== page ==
By Salynn Boyles
WebMD Health News
Latest Chronic Pain News
Reviewed by Louise Chang, MD
Oct. 25, 2012 -- Steroid injections to the spine were widely considered to be safe before being linked to an outbreak of fungal meningitis that by mid-week had killed 24 people in 17 states.
But a study out today raises new concerns about the injections that are used to treat millions of back pain sufferers every year -- and it has nothing to do with the tainted steroids blamed for the meningitis outbreak.
Spine Injections May Raise Fracture Risk
Epidural steroid shots are injected into the space around the spinal cord. The steroid works to curb inflammation in the area, leading to pain relief.
The study suggests that epidural shots increase the risk of spinal bone fractures, and researchers say patients with bone loss should be warned about this risk.
The research was presented today in Dallas at the annual meeting of the North American Spine Society.
Bone fractures of the spine are the most common fractures in patients with osteoporosis.
According to the American College of Rheumatology, one in two women over 50 and one in six men will suffer a fracture related to osteoporosis.
"For a patient population already at risk for bone fractures, steroid injections carry a greater risk than previously thought," says researcher Shalom Mandel, MD, of Henry Ford Hospital in Detroit.
While other steroid treatments, such as those taken orally or by IV, have long been linked to bone loss, epidural steroid shots are thought to have little impact on bones because they are delivered directly to the problem area and believed to have less effect on the rest of the body.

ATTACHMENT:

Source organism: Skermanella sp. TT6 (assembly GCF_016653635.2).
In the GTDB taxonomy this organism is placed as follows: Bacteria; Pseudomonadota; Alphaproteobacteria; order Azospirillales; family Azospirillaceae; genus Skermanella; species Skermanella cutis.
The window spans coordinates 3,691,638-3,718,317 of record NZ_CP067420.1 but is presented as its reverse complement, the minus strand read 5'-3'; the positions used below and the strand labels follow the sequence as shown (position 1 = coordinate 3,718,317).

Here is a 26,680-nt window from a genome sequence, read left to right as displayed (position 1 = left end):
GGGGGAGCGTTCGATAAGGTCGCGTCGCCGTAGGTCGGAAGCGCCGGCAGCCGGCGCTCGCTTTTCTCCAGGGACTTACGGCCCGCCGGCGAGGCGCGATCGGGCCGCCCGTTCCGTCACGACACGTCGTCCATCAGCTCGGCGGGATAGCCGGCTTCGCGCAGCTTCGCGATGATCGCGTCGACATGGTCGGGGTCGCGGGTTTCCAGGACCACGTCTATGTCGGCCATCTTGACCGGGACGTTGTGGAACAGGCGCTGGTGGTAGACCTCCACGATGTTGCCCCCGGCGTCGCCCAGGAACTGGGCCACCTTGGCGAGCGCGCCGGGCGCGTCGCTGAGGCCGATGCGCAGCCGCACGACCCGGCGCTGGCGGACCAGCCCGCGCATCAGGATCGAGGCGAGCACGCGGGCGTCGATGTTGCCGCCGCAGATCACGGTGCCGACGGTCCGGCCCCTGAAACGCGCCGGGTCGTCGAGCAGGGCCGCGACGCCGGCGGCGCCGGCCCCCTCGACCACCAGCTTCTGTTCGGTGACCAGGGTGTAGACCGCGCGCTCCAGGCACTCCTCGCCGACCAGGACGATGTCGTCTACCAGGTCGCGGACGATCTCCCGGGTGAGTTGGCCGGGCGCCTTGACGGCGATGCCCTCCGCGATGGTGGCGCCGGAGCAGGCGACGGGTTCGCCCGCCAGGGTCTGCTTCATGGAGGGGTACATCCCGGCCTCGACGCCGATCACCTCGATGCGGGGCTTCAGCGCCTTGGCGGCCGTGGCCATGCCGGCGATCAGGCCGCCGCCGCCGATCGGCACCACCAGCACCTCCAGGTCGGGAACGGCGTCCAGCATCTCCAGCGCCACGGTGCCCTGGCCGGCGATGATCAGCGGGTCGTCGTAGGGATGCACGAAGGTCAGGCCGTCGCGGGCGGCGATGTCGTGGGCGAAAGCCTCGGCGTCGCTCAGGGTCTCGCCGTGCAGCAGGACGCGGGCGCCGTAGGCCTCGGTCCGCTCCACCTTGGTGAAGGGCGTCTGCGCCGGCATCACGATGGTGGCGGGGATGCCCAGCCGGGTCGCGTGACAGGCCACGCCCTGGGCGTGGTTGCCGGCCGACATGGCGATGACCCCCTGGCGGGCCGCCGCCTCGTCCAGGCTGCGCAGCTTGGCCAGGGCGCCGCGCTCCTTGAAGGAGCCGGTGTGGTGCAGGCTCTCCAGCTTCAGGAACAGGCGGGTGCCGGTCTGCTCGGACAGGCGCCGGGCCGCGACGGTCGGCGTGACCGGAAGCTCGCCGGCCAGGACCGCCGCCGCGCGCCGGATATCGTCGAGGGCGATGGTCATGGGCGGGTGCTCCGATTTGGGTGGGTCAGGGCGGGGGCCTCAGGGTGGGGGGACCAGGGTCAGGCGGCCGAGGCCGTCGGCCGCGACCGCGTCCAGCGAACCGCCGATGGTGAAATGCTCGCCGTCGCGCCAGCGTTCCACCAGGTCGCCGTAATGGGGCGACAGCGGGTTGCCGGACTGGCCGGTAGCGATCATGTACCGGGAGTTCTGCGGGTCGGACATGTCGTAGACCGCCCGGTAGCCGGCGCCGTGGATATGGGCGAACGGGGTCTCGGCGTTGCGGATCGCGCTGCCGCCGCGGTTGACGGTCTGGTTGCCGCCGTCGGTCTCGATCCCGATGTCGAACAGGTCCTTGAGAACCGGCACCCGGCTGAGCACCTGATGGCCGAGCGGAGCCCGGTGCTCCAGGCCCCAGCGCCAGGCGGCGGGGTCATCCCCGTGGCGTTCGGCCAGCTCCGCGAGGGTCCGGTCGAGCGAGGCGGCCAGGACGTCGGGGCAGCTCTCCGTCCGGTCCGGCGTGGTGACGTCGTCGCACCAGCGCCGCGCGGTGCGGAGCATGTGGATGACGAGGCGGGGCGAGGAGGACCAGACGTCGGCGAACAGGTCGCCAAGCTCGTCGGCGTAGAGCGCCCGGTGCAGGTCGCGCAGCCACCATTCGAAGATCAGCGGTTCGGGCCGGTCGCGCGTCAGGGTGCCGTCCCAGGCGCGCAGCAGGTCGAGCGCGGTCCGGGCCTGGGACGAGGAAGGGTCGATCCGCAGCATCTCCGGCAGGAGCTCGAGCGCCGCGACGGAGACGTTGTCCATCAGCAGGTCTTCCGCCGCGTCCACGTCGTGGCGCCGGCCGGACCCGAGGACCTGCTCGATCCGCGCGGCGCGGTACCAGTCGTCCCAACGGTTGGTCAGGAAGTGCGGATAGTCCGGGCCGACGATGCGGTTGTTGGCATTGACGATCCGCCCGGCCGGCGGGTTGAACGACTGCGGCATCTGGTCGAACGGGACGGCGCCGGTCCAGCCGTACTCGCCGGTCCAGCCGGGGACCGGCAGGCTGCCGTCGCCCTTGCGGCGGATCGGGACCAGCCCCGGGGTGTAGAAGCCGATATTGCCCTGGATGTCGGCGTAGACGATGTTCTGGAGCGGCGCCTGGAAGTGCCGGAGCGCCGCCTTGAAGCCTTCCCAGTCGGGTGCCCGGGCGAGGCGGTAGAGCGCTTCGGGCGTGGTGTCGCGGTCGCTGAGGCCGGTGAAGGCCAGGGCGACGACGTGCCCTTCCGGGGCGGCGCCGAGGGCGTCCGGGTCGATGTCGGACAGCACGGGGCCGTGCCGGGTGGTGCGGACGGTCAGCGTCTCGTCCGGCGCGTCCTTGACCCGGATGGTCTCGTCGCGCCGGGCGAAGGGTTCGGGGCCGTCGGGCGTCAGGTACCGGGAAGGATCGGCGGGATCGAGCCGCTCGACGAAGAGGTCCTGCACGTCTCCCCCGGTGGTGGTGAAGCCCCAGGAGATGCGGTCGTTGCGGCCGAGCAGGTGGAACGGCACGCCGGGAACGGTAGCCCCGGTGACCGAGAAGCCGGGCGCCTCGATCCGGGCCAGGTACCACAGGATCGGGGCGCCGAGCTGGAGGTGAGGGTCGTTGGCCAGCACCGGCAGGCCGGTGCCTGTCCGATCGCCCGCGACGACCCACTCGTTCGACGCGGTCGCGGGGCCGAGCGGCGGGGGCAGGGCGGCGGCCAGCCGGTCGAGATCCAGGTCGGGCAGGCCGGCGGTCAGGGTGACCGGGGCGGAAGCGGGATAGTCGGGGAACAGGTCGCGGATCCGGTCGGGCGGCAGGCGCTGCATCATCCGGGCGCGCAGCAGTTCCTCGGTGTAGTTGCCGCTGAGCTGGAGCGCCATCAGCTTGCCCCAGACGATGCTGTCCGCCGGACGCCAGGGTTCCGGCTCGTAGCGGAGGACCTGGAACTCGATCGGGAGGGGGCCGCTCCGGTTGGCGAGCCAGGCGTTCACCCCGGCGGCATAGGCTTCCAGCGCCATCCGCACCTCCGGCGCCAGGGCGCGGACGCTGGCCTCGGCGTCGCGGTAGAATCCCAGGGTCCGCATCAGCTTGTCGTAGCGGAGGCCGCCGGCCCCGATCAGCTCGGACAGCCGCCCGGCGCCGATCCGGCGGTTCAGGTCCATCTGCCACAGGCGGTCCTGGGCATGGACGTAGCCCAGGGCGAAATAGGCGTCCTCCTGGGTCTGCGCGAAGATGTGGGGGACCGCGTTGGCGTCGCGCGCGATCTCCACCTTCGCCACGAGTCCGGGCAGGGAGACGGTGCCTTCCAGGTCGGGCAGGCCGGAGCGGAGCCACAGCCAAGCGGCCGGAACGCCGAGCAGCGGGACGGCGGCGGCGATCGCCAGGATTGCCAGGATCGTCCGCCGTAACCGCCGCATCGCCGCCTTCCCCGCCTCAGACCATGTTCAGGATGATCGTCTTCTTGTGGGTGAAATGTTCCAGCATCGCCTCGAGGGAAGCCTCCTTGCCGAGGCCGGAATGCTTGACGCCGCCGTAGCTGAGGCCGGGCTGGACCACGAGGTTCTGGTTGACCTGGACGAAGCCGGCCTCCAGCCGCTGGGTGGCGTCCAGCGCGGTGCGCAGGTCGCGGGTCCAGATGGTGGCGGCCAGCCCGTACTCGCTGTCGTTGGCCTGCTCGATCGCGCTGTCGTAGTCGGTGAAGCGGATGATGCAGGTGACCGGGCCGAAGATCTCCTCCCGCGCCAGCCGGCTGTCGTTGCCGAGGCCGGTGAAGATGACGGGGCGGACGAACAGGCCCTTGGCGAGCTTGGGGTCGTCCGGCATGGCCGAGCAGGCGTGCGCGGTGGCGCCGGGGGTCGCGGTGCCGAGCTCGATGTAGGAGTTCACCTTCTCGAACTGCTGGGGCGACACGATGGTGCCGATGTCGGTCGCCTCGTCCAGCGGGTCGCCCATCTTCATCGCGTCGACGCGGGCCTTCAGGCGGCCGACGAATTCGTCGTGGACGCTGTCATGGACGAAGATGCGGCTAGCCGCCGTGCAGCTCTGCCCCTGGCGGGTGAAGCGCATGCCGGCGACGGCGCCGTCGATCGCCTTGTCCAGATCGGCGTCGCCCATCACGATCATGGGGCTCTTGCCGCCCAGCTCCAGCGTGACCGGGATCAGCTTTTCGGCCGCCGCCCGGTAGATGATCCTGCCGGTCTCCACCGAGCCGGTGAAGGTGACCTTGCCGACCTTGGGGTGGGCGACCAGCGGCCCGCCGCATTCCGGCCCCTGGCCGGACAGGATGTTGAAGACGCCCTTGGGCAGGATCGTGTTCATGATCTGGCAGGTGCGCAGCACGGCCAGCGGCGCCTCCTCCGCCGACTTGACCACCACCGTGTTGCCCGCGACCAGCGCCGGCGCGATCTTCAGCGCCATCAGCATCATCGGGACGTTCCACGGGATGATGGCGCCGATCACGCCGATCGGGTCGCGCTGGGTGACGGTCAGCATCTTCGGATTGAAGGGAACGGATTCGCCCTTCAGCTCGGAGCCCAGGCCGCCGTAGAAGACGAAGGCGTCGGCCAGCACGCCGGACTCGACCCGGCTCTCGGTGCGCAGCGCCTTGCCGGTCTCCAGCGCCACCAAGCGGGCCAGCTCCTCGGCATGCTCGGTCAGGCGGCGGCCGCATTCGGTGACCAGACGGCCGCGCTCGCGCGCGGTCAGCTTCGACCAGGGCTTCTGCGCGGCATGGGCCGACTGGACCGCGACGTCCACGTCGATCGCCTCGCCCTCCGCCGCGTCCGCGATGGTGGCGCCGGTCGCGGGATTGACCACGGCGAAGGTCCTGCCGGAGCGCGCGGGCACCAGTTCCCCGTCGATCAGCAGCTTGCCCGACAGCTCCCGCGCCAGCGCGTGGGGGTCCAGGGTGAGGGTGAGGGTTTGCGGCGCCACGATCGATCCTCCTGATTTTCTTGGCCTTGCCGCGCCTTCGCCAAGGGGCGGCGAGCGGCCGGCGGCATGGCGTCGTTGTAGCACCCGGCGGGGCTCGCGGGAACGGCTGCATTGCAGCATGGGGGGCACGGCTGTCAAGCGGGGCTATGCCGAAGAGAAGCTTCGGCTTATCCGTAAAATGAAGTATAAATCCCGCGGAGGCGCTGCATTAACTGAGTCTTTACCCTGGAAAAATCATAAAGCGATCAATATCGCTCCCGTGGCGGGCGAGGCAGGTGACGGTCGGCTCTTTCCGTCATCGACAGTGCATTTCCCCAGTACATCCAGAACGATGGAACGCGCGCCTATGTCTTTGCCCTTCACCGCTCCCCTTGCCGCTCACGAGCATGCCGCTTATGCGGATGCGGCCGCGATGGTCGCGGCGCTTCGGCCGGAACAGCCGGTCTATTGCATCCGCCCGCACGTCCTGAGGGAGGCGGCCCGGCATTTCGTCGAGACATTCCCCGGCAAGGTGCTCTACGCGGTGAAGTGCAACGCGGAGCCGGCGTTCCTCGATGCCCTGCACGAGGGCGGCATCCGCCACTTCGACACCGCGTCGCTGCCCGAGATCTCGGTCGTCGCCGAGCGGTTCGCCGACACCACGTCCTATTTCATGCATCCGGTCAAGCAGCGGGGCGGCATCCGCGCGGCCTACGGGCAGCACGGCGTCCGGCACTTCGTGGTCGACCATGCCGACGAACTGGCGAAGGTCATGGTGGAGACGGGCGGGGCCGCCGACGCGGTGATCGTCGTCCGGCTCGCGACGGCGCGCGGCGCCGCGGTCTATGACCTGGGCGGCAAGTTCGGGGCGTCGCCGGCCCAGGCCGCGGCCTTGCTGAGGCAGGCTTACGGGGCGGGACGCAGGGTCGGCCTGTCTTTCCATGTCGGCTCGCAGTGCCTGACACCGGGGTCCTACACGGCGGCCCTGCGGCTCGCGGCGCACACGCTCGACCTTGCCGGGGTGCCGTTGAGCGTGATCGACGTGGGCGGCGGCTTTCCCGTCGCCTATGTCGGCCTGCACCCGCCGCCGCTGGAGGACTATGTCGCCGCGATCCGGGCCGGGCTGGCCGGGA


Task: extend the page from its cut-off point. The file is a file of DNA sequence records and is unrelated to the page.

But Mandel says this may not be the case.
"If epidural steroids are causing fractures, it is probably because the treatment is not localized," he says. "The drug may be entering the circulatory system."
More Study Needed, Doctor Says
The Henry Ford Hospital researchers examined data on 6,000 patients treated for back pain between 2007 and 2010.
Half the patients were treated with at least one epidural steroid shot and the other half had never had the treatment.
According to the analysis, spinal fracture risk increased by 29% with each steroid shot. This was an association though, and does not prove cause and effect.
Mandel still uses epidural steroid shots to treat patients with back pain, and he says he has even had the injections himself.
"They were very helpful," he says. "There is definitely a place for this treatment."
But he adds that patients at risk for fractures should be warned about the risk and followed closely if they have the treatment.
Orthopaedic surgeon Neil S. Ross, MD, of Lenox Hill Hospital in New York City, who reviewed the research, says the study does not convince him that epidural spinal shots increase fracture risk.
While he does not give the shots, Ross says he has referred many patients to doctors who do.
"I would not change my recommendations about this treatment based on this study," he says, adding that more study is needed to confirm the findings.
These findings were presented at a medical conference. They should be considered preliminary as they have not yet undergone the "peer review" process, in which outside experts scrutinize the data prior to publication in a medical journal.
SOURCES: North American Spine Society annual meeting, Dallas, Texas, Oct. 25, 2012. American College of Rheumatology. Shlomo Mandel, MD, Henry Ford Hospital, Detroit. Neil S. Roth, MD, Lenox Hill Hospital, New York. News release, Henry Ford Hospital.
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